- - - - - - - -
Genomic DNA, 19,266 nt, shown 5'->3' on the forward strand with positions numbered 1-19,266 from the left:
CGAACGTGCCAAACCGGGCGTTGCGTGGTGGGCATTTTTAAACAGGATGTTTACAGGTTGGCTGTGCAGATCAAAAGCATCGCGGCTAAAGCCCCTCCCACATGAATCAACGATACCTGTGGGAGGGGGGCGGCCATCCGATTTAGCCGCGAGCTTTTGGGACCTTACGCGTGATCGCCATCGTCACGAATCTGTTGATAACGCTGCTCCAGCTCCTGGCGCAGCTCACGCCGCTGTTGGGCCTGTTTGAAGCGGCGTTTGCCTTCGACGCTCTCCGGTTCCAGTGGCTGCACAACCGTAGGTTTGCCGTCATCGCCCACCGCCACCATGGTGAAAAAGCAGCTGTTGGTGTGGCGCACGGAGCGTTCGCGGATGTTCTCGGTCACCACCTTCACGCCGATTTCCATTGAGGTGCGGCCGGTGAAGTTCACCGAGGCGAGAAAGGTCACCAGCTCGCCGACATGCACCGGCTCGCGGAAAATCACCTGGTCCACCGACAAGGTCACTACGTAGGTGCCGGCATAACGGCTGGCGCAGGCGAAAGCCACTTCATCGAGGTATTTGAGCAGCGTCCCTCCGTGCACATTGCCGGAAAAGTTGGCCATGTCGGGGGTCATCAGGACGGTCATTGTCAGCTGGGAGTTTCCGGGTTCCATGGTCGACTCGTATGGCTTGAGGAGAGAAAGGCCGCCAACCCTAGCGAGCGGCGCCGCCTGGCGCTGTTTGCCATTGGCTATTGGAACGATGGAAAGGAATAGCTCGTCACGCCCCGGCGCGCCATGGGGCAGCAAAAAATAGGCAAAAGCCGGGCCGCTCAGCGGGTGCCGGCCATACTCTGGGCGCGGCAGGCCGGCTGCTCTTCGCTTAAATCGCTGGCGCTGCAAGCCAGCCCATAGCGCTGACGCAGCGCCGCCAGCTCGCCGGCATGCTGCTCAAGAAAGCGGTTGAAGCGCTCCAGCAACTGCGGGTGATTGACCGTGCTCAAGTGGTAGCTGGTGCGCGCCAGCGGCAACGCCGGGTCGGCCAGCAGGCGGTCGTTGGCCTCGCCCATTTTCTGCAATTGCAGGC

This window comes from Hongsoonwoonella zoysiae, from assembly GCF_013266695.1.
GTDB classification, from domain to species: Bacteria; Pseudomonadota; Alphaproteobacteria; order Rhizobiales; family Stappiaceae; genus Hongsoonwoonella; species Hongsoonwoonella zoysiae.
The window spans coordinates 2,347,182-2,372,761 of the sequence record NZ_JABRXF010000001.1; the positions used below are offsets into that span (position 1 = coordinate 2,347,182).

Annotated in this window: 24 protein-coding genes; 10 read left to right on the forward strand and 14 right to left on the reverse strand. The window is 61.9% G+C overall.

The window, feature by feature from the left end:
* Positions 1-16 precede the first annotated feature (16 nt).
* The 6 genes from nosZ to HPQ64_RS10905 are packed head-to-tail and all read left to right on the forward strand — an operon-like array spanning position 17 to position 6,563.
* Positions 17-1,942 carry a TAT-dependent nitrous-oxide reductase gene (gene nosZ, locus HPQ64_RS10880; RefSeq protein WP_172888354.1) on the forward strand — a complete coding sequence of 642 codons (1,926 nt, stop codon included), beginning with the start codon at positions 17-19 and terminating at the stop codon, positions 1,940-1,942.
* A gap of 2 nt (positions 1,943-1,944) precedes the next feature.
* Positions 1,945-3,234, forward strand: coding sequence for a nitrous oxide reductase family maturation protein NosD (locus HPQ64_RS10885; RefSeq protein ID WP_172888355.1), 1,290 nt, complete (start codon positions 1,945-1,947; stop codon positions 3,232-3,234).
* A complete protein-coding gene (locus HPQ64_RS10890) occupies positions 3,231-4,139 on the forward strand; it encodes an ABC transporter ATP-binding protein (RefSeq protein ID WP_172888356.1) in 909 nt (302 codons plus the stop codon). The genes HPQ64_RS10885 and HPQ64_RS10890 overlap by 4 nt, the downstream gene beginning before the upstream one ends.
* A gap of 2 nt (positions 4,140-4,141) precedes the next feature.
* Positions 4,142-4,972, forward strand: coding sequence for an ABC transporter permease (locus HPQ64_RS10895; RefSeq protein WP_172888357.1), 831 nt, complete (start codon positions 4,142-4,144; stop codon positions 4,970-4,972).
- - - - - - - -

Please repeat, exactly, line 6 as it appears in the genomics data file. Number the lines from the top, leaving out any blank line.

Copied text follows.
Annotated in this window: 24 protein-coding genes; 10 read left to right on the forward strand and 14 right to left on the reverse strand. The window is 61.9% G+C overall.